Middlemore has now had 185 COVID-19 positive presentations to our Emergency Department since March of last year, and in the Counties Manukau region there have been over 1900 cases. That’s 35% of all cases in New Zealand, excluding all cases in Managed Isolation and Quarantine facilities.
We continue to safely manage all COVID cases presenting to Middlemore Hospital. The fantastic response of our community to get vaccinated is making a difference. The patients we’re seeing are younger with fewer health complications and increasingly people have had a vaccination which is having an impact on Middlemore.
There have been no COVID positive patients in ICU this week, so the severity of illness for many has lessened. Despite more cases in the community and more patients in the hospital, people being admitted to hospital are not as sick, and their hospital stay is shorter than what we experienced at the beginning of this Delta outbreak.
We’re learning more and more about our approaches to manage and treat COVID, including what drugs we can use and how we use them. What we’ve learnt has helped us support the care pathways to safely manage people living with COVID in their homes as well as in managed isolation and quarantine facilities.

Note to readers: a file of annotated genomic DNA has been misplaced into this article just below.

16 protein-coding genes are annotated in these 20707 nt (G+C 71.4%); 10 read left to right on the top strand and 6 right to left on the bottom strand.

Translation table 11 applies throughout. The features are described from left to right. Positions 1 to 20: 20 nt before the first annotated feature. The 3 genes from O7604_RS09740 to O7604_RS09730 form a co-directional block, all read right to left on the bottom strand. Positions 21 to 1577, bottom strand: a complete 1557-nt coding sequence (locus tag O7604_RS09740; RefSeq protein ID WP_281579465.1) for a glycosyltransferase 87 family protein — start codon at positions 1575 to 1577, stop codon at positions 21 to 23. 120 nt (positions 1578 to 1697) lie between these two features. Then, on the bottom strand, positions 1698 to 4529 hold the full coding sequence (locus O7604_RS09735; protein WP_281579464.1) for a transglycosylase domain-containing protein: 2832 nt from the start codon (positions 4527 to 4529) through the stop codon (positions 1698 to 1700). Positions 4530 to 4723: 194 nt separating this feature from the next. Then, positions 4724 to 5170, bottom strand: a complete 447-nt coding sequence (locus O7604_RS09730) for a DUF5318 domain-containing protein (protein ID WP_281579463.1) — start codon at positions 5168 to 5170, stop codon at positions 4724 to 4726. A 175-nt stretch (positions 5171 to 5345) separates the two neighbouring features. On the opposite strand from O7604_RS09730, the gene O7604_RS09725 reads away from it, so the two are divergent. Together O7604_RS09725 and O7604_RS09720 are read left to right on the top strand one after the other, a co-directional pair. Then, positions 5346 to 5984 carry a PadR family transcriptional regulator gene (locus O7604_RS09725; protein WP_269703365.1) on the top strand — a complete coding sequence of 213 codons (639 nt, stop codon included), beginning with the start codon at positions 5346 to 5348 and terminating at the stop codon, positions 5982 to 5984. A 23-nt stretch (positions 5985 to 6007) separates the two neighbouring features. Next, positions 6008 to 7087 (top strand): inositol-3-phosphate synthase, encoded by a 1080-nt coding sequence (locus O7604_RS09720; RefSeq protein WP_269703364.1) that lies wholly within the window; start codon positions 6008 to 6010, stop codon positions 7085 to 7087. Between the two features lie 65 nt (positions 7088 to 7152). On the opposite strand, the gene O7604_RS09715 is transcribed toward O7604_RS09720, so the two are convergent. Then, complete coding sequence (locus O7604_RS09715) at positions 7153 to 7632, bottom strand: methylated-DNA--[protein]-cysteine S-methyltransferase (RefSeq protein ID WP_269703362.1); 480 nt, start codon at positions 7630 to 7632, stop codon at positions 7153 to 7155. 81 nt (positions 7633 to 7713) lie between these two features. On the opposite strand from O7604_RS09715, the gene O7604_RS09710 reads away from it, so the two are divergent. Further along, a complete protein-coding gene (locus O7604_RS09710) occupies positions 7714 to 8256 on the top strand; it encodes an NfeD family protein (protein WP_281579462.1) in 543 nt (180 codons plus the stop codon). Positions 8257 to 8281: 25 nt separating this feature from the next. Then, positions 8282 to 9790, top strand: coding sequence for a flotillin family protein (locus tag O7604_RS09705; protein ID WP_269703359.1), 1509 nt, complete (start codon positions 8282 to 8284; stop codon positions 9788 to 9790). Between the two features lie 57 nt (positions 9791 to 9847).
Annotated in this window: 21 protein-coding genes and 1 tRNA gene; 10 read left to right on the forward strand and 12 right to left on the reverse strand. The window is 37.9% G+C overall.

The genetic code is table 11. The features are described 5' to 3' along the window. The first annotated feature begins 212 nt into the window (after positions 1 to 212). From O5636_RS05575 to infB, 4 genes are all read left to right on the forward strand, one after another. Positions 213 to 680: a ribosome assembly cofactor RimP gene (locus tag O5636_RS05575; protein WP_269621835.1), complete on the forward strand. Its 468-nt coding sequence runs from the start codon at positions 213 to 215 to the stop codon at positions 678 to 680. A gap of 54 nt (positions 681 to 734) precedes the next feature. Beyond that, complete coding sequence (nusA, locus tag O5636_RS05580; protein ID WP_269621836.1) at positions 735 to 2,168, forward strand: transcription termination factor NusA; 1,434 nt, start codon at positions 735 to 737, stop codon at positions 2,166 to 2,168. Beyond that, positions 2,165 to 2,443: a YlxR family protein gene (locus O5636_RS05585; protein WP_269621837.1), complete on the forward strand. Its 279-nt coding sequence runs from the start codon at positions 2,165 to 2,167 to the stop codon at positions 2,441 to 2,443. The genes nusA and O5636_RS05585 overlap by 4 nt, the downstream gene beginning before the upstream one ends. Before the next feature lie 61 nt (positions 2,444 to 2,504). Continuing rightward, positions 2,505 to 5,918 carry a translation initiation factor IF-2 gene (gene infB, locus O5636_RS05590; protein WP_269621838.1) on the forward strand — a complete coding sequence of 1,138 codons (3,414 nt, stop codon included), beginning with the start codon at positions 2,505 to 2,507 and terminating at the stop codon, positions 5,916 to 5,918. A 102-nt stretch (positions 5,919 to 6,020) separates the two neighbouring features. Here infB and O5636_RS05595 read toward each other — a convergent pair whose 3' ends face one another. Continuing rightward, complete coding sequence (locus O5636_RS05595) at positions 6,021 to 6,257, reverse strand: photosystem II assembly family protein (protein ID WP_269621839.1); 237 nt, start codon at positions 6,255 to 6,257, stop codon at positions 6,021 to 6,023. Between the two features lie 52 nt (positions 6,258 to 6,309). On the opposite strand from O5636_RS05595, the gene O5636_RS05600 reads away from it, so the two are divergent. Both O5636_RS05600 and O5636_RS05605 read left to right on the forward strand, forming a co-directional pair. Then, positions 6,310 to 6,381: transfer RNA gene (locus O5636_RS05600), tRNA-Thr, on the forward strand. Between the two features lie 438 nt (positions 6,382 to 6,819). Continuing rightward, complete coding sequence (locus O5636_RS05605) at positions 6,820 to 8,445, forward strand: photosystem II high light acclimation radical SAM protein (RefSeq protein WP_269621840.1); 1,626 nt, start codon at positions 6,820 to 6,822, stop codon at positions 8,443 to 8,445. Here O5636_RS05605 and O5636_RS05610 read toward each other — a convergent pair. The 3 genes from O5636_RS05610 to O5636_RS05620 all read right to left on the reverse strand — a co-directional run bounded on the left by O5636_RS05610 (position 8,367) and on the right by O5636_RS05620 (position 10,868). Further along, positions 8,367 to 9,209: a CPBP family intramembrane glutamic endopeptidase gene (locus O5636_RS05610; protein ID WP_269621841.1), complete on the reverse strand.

We’ve also started to administer third doses of the vaccination to people who are immune-suppressed and we anticipate we will be administering booster shots to other priority groups soon.
There’s been a lot of media coverage about COVID-19 modelling as New Zealand evolves our national response to the pandemic. From Counties Manukau Health perspective, the science behind modelling and planning is helpful, but it only goes so far. We don’t sit around talking about exact numbers of patients or isolation rooms all day because we know that no matter how good our predictions are, they will inevitably not be 100% accurate. The modelling helps us plan but the reality is our approach is about how we will respond to changes in the demand on our services at any time of day or night and how we will safely manage surges in cases that require our help.
Our collaboration with other District Health Boards has strengthened as an outcome of the adversity we have all faced from COVID-19, and we continue our work across the region together to deliver healthy outcomes for all Auckland and Northland communities.
Finally, on a different note, the End of Life Choice Act legislation comes into effect 7 November and I’ll comment next week about what Counties Manukau Health has put into place to ensure we comply with the legislation that is a first in Aotearoa New Zealand.
Manaaki to hauora. Keep safe and well
Dr Pete Watson, Deputy Chief Executive and Chief Medical Officer
Counties Manukau Health